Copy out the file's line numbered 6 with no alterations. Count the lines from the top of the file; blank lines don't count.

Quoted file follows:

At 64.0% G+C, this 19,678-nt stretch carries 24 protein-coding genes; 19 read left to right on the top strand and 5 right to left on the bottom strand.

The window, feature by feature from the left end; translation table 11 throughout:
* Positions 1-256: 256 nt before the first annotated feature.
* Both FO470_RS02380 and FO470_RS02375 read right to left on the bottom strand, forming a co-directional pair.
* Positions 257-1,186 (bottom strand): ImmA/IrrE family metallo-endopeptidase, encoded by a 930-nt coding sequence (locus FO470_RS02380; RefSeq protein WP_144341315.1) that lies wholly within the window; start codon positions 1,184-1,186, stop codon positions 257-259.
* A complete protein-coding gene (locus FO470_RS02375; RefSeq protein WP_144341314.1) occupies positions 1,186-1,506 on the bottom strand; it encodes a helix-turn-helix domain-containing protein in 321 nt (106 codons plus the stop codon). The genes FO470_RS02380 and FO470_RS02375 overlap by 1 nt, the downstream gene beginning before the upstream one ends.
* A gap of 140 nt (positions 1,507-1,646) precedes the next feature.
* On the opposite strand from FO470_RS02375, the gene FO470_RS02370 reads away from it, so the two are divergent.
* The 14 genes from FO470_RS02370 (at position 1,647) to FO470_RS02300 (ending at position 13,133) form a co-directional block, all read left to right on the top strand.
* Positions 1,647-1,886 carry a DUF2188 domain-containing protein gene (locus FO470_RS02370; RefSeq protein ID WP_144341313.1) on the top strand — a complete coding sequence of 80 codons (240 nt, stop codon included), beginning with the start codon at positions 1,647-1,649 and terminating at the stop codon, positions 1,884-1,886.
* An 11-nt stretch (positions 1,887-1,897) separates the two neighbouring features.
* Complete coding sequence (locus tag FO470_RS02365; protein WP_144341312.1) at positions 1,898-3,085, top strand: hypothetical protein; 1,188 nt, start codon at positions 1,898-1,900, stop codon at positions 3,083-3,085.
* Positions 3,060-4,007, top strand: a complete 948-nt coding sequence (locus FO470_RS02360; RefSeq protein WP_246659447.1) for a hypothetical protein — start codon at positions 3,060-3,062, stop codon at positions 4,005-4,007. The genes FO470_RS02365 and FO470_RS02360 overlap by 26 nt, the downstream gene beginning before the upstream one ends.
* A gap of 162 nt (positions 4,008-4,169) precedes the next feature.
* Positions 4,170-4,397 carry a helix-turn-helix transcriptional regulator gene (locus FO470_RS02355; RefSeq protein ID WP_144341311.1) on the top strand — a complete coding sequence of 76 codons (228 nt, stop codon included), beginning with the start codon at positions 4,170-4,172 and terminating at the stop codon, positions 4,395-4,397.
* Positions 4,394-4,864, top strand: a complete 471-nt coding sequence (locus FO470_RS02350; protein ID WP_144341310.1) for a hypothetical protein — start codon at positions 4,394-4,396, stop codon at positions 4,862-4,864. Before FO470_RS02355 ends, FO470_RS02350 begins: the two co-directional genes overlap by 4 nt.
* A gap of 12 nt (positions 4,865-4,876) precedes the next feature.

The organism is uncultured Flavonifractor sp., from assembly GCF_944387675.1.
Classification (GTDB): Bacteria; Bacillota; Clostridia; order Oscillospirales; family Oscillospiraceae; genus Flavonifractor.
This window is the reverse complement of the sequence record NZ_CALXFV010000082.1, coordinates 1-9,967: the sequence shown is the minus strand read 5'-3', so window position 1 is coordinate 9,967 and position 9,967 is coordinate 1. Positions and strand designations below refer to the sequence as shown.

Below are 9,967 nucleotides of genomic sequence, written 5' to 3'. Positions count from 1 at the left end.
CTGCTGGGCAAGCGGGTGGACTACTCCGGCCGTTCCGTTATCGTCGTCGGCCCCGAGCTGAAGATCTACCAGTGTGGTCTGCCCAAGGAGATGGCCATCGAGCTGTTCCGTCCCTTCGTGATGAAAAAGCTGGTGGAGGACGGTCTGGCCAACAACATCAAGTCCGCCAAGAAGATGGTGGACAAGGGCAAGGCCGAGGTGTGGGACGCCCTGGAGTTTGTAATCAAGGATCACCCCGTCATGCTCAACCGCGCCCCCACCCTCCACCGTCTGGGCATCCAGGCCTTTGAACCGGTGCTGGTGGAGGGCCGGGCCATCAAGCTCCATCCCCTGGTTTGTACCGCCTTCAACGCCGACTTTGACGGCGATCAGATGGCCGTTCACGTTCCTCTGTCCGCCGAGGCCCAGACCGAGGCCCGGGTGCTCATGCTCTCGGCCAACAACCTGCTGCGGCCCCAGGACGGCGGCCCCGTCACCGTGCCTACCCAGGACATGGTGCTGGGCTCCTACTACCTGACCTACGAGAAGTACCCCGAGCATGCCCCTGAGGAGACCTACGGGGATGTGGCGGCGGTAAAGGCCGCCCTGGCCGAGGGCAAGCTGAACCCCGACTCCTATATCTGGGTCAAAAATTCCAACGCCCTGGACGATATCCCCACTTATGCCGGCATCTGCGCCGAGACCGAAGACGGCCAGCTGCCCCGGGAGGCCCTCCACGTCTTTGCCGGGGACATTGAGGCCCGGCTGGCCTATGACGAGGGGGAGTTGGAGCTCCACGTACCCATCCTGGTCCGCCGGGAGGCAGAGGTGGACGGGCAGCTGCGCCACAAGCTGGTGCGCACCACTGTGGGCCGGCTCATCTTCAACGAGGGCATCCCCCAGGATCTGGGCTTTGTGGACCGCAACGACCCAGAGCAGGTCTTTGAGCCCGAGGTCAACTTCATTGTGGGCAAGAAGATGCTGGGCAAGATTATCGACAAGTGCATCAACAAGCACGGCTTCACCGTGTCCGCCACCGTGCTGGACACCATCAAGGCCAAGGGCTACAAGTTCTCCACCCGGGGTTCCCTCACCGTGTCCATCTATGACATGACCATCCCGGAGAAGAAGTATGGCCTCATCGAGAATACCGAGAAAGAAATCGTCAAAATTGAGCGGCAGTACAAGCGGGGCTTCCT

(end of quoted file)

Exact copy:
* A complete protein-coding gene (locus FO470_RS02375; RefSeq protein WP_144341314.1) occupies positions 1,186-1,506 on the bottom strand; it encodes a helix-turn-helix domain-containing protein in 321 nt (106 codons plus the stop codon). The genes FO470_RS02380 and FO470_RS02375 overlap by 1 nt, the downstream gene beginning before the upstream one ends.